Data is the heart of modern business. It’s used to drive decision-making, develop products and services, evaluate performance and to deliver customers an experience that keeps them loyal.
A recent survey found that enterprise organizations experienced a 63% growth in data volume each month, storing around 2.02PB across local, managed and cloud-hosted storage locations. While total volumes of data handled by small- and medium-sized businesses are smaller, the IDC estimates a 50% rate of growth per year. The more data there is, the more important it becomes to understand and manage data risk.
Data is essential for a successful business, but it’s also a liability that needs to be managed. Poor data management practices can leave data exposed to cyber-criminals. Further, businesses that violate privacy laws or suffer a data breach may find themselves under the scrutiny of regulators and privacy rights groups.
How the Data Piled Up
Historically, organizations have collected and retained data because that’s how things were done. They were operating in an environment where the cost of data storage was decreasing all the time, and the ability to analyze data was in its infancy. Collecting more of it meant a greater chance of having what you need when you need it.
As the cost of data storage decreased, there was no incentive to clean up and manage that data, so businesses created vast data lakes. As these grew, they had less and less visibility of this data and increasingly limited awareness of where it was, how it was being used and how far it had been distributed.
It’s only with the introduction of more recent privacy regulation such as the European GDPR that introduced data minimization principles — to retain only the data necessary to fulfil its defined purpose – that legacy practices have begun to change.
That historic data remains, however, and current CISOs and IT managers find themselves custodians of networks hosting vast quantities of sensitive and personal information they now need to manage.
New Tech, New Problems
While legacy data is one issue, new technologies and changing business practices present their own challenges.
The rapid increase in remote- and home-working arrangements has accelerated digital transformation programs for organizations of all sizes. The ease by which businesses can create new storage environments and adopt new platforms and services in the cloud makes it hard to control data proliferation and maintain visibility of data across all technology environments.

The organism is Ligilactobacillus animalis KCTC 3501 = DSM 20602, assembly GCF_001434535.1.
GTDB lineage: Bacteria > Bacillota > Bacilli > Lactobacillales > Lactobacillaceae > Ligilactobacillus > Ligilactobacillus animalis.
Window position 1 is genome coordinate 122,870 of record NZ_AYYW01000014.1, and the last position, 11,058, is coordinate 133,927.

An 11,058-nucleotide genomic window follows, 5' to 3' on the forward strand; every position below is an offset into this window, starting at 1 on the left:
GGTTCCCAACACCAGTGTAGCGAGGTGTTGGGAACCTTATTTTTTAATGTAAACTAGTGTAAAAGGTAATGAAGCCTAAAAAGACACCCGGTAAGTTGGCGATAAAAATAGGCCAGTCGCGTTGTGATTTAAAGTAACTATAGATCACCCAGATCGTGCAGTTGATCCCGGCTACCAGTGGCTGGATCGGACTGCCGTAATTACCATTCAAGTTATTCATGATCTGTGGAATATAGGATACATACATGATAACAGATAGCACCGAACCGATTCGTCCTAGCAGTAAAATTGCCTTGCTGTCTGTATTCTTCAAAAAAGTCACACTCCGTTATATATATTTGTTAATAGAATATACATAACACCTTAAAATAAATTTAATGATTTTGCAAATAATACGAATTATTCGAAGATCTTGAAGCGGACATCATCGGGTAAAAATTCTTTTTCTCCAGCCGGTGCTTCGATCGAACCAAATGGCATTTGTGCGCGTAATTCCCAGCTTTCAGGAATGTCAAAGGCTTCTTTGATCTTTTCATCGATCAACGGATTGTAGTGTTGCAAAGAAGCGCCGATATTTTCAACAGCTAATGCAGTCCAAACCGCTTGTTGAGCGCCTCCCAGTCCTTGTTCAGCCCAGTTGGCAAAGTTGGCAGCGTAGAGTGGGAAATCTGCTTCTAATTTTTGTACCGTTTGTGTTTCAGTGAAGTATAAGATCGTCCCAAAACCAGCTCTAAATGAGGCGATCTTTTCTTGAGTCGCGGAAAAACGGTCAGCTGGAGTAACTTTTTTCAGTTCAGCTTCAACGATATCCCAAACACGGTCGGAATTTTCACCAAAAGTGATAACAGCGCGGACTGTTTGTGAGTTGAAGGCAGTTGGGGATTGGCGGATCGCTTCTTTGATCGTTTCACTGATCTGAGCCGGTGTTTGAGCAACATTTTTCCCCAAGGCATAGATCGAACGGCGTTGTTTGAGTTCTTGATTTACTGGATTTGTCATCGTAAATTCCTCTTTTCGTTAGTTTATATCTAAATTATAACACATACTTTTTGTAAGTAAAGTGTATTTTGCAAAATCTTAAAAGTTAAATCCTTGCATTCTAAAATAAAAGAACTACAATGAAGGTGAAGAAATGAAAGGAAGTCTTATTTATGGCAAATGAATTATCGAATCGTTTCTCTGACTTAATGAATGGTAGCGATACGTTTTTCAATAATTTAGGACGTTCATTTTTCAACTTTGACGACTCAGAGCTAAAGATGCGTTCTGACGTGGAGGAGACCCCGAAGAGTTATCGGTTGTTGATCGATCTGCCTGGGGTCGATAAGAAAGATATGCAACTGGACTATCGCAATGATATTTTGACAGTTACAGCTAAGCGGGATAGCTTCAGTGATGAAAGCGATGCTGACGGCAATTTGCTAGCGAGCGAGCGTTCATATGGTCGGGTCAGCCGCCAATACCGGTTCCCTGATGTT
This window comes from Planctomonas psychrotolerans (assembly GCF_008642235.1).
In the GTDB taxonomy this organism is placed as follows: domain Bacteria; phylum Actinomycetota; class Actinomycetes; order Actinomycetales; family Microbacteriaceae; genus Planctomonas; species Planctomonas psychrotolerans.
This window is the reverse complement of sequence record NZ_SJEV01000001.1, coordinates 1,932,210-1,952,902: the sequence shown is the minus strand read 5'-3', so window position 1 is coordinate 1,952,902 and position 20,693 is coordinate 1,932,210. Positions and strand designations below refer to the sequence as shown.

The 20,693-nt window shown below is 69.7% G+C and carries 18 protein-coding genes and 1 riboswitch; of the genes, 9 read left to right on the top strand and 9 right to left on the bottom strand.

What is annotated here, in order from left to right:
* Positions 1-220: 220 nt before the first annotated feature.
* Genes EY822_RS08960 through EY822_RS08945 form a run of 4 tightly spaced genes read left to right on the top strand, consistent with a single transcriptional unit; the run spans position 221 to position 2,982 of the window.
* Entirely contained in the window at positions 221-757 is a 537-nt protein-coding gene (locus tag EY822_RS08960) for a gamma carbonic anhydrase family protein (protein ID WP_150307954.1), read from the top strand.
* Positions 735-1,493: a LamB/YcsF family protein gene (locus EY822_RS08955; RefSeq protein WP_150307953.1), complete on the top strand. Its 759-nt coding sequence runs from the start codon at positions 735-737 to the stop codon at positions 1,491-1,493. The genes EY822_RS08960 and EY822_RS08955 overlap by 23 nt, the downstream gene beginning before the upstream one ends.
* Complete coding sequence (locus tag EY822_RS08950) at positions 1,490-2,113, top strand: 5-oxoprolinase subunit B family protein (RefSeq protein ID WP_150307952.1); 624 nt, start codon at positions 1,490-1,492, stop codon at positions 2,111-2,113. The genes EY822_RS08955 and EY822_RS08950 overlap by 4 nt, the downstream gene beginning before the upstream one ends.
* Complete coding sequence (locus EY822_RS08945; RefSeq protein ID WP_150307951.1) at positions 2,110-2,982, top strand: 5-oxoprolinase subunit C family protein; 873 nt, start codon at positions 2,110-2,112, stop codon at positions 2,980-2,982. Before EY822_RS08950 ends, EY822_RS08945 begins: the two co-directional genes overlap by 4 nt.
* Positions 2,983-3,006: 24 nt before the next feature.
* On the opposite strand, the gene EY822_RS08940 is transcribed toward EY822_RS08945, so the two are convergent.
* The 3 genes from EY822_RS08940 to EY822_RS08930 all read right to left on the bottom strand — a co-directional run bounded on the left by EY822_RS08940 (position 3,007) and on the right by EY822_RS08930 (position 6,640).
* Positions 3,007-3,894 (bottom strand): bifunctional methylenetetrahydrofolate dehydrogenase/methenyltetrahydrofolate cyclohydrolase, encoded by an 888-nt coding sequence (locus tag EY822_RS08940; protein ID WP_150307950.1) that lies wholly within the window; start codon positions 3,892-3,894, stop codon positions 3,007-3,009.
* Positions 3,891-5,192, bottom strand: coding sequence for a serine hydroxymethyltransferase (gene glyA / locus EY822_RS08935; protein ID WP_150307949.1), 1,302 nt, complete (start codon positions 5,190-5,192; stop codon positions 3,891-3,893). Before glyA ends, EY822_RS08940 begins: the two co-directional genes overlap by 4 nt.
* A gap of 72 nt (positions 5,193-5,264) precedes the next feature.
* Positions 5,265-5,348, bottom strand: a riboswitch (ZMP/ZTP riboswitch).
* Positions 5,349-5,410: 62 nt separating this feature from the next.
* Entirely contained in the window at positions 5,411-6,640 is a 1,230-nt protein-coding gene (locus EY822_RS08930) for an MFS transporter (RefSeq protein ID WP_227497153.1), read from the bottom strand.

And the introduction of AI and machine-learning systems further fuels data growth. These systems often produce significant volumes of data themselves, but also require vast stores of data to train and refine their algorithms — through duplicating production data for testing or ingesting new data for the purpose.
Bringing Data Down to Size
Data growth is inevitable as modern business increasingly relies on the insight it offers. However, there’s a balance to strike. Of all the data that businesses collect and store, almost 70% is never used.
According to one survey, this is in part due to privacy concerns which prohibit the use of personal data beyond the specific purpose it was collected, or that devalue the quality of the data by means of anonymization and more.
So, what can businesses do to manage their data more effectively and reduce the rate of growth while retaining value?
The first step is understanding the data they have — what types of data, in what formats and where it resides.
Following the discovery process, businesses will identify:
- Data that can be purged because it no longer serves any purpose, is out of date or has been superseded
- Data that has value but isn’t currently being utilized
- Sensitive and high-risk data that needs protecting — such as PII and payment card data, as well as sensitive business information.
Armed with this information, businesses can more critically evaluate the data they create and ingest, streamlining their analytics and operations to make better use of the data they have while lowering the rate of data growth. Efforts which, in the long run, will lead to more sustainable data management practices that can simultaneously support data security, privacy compliance and business development.
If you’re ready to start managing your data more effectively, book a call to meet with one of our experts today.